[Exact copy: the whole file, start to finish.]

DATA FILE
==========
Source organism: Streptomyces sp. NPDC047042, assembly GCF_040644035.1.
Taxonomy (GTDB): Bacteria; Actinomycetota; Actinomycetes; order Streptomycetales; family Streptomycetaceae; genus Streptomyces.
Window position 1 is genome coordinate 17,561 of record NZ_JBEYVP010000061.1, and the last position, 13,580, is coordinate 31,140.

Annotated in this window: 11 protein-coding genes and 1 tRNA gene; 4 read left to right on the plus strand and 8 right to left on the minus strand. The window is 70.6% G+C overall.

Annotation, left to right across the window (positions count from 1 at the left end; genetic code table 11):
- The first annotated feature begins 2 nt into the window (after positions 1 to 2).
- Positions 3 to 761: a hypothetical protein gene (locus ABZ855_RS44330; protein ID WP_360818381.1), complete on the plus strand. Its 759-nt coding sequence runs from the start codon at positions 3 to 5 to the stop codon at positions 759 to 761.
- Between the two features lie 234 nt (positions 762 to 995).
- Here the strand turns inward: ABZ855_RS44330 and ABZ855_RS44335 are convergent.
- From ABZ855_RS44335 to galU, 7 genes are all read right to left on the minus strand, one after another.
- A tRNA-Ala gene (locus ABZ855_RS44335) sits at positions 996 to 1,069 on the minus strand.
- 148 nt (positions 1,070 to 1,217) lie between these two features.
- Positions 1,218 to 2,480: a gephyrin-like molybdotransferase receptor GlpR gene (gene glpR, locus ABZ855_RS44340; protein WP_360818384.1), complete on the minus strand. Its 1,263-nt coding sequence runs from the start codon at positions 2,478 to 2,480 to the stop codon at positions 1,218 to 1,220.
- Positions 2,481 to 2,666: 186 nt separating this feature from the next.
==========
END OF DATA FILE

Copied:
Source organism: Streptomyces sp. NPDC047042, assembly GCF_040644035.1.
Taxonomy (GTDB): Bacteria; Actinomycetota; Actinomycetes; order Streptomycetales; family Streptomycetaceae; genus Streptomyces.
Window position 1 is genome coordinate 17,561 of record NZ_JBEYVP010000061.1, and the last position, 13,580, is coordinate 31,140.

Annotated in this window: 11 protein-coding genes and 1 tRNA gene; 4 read left to right on the plus strand and 8 right to left on the minus strand. The window is 70.6% G+C overall.

Annotation, left to right across the window (positions count from 1 at the left end; genetic code table 11):
- The first annotated feature begins 2 nt into the window (after positions 1 to 2).
- Positions 3 to 761: a hypothetical protein gene (locus ABZ855_RS44330; protein ID WP_360818381.1), complete on the plus strand. Its 759-nt coding sequence runs from the start codon at positions 3 to 5 to the stop codon at positions 759 to 761.
- Between the two features lie 234 nt (positions 762 to 995).
- Here the strand turns inward: ABZ855_RS44330 and ABZ855_RS44335 are convergent.
- From ABZ855_RS44335 to galU, 7 genes are all read right to left on the minus strand, one after another.
- A tRNA-Ala gene (locus ABZ855_RS44335) sits at positions 996 to 1,069 on the minus strand.
- 148 nt (positions 1,070 to 1,217) lie between these two features.
- Positions 1,218 to 2,480: a gephyrin-like molybdotransferase receptor GlpR gene (gene glpR, locus ABZ855_RS44340; protein WP_360818384.1), complete on the minus strand. Its 1,263-nt coding sequence runs from the start codon at positions 2,478 to 2,480 to the stop codon at positions 1,218 to 1,220.
- Positions 2,481 to 2,666: 186 nt separating this feature from the next.